Patel, K., Uttaro, J., Decraene, B., Henderickx, W., and
              J. Haas, "Constrain Attribute announcement within BGP",
              draft-ietf-idr-bgp-attribute-announcement-00 (work in
              progress), July 2016.

   [RFC5226]  Narten, T. and H. Alvestrand, "Guidelines for Writing an
              IANA Considerations Section in RFCs", BCP 26, RFC 5226,
              DOI 10.17487/RFC5226, May 2008,

   [RFC6368]  Marques, P., Raszuk, R., Patel, K., Kumaki, K., and T.
              Yamagata, "Internal BGP as the Provider/Customer Edge
              Protocol for BGP/MPLS IP Virtual Private Networks (VPNs)",
              RFC 6368, DOI 10.17487/RFC6368, September 2011,

   [RFC7120]  Cotton, M., "Early IANA Allocation of Standards Track Code
              Points", BCP 100, RFC 7120, DOI 10.17487/RFC7120, January
              2014, <http://www.rfc-editor.org/info/rfc7120>.

Appendix A.  Comparisons to Other Features

   Astute readers will note that this is not the first time BGP Path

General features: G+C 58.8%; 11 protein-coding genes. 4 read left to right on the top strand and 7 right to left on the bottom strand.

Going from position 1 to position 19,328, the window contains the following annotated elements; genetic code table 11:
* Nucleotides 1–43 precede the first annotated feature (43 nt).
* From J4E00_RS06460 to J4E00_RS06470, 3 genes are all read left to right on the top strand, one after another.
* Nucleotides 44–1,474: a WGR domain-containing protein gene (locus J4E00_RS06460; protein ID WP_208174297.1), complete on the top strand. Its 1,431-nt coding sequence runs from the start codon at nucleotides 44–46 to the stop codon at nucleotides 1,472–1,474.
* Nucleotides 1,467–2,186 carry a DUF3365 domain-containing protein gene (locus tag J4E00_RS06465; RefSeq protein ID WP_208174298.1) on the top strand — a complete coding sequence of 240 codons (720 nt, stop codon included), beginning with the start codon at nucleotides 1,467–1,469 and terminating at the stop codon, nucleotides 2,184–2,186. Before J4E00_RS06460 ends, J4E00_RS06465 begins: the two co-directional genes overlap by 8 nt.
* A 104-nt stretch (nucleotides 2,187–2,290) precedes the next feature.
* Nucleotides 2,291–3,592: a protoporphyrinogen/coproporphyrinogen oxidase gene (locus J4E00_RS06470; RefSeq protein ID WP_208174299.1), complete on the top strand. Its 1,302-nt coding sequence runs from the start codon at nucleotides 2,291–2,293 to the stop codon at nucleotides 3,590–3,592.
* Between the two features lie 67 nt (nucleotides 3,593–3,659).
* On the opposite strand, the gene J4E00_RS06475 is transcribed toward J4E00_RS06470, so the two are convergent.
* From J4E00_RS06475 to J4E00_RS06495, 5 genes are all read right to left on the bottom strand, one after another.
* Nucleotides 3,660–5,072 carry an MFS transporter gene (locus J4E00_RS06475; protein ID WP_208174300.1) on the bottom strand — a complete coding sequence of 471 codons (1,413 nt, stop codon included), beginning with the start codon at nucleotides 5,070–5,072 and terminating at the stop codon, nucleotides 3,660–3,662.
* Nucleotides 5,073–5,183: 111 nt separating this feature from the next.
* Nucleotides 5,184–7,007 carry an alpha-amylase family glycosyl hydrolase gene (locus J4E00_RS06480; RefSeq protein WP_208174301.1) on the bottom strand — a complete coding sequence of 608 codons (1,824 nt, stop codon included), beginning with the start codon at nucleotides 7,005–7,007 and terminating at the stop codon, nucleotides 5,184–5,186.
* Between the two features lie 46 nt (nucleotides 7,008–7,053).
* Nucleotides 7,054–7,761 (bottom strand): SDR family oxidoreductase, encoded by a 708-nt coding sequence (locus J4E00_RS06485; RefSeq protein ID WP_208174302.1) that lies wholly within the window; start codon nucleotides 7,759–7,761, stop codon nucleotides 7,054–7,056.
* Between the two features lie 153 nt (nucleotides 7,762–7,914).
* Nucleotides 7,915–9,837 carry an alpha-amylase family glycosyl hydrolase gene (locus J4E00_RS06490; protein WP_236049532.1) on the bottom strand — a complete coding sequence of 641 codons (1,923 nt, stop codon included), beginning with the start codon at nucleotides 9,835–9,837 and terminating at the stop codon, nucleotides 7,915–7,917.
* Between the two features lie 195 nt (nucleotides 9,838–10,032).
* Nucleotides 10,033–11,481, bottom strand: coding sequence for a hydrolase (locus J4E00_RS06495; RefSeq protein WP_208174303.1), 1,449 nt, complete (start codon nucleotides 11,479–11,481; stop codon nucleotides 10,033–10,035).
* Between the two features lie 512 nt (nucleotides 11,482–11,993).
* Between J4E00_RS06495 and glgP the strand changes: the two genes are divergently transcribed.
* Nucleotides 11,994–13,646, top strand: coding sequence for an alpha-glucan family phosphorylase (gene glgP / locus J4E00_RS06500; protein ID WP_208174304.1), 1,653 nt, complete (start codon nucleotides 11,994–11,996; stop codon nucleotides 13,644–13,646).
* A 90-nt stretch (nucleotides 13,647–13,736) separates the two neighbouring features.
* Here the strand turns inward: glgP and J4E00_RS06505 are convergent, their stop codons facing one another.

Attributes have been "tunneled" inside of other Path Attributes.
   [RFC6368] provided a mechanism by which an entire set of Path
   Attributes could be tunneled inside of attribute 128 for purposes of
   transparently passing received BGP Path Attributes in an Internet
   Layer 3 VPN context from one Customer Edge (CE) router to another.

   [RFC6368] suffered from two issues:

   1.  During its initial development, 4-byte AS numbers were starting
       to be deployed.  This lead to a change in the packet format of
       the feature to accommodate the 4-byte ASes instead of the
       previous 2-byte versions.
   2.  While this feature was intended solely to be used in a VPN
       context, implementations that did not understand it similarly did
       not strip it.  This caused the VPN routes to carry attribute 128
       in an Internet context after they were delivered to the target CE

   Due to these two issues, routes containing one version of this
   feature that "escaped into the wild" eventually to be received by
   other BGP speakers supporting a different version of the feature.
   Each version would treat their opposite's encoding as a syntax error.

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   This resulted in BGP peering sessions being reset.  This, and other
   similar issues, was a motivation for [RFC6368].

   The second issue noted above is the motivation for

Author's Address

   Jeffrey Haas
   Juniper Networks, Inc.
   1133 Innovation Way
   Sunnyvale, CA  94089

   Email: jhaas@juniper.net